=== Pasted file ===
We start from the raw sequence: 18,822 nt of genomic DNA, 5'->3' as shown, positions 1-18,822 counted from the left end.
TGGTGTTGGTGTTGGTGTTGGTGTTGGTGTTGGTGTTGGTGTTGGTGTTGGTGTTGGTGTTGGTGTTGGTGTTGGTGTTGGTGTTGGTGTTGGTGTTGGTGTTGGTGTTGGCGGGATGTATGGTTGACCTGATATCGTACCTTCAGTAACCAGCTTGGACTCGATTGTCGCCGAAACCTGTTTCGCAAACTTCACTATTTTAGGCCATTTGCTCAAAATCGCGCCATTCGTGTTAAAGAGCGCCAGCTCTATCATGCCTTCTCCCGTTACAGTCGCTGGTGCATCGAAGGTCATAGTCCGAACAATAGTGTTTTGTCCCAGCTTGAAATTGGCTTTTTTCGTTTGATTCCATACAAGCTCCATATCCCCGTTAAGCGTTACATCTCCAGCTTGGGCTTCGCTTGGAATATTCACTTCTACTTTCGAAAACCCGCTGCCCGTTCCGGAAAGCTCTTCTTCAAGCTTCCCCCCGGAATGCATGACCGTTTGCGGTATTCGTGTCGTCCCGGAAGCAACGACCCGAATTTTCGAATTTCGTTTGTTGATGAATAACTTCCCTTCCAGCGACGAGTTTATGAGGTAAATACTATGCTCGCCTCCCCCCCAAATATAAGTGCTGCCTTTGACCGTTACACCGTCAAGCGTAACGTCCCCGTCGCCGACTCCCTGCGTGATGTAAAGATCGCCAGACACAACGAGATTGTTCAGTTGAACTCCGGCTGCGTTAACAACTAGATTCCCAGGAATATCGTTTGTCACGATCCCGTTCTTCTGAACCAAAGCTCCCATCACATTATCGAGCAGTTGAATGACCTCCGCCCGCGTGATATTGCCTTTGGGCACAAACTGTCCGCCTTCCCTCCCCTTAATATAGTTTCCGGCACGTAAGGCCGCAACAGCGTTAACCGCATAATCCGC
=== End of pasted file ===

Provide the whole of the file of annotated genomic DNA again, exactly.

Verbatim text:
We start from the raw sequence: 18,822 nt of genomic DNA, 5'->3' as shown, positions 1-18,822 counted from the left end.
TGGTGTTGGTGTTGGTGTTGGTGTTGGTGTTGGTGTTGGTGTTGGTGTTGGTGTTGGTGTTGGTGTTGGTGTTGGTGTTGGTGTTGGTGTTGGTGTTGGTGTTGGTGTTGGCGGGATGTATGGTTGACCTGATATCGTACCTTCAGTAACCAGCTTGGACTCGATTGTCGCCGAAACCTGTTTCGCAAACTTCACTATTTTAGGCCATTTGCTCAAAATCGCGCCATTCGTGTTAAAGAGCGCCAGCTCTATCATGCCTTCTCCCGTTACAGTCGCTGGTGCATCGAAGGTCATAGTCCGAACAATAGTGTTTTGTCCCAGCTTGAAATTGGCTTTTTTCGTTTGATTCCATACAAGCTCCATATCCCCGTTAAGCGTTACATCTCCAGCTTGGGCTTCGCTTGGAATATTCACTTCTACTTTCGAAAACCCGCTGCCCGTTCCGGAAAGCTCTTCTTCAAGCTTCCCCCCGGAATGCATGACCGTTTGCGGTATTCGTGTCGTCCCGGAAGCAACGACCCGAATTTTCGAATTTCGTTTGTTGATGAATAACTTCCCTTCCAGCGACGAGTTTATGAGGTAAATACTATGCTCGCCTCCCCCCCAAATATAAGTGCTGCCTTTGACCGTTACACCGTCAAGCGTAACGTCCCCGTCGCCGACTCCCTGCGTGATGTAAAGATCGCCAGACACAACGAGATTGTTCAGTTGAACTCCGGCTGCGTTAACAACTAGATTCCCAGGAATATCGTTTGTCACGATCCCGTTCTTCTGAACCAAAGCTCCCATCACATTATCGAGCAGTTGAATGACCTCCGCCCGCGTGATATTGCCTTTGGGCACAAACTGTCCGCCTTCCCTCCCCTTAATATAGTTTCCGGCACGTAAGGCCGCAACAGCGTTAACCGCATAATCCGC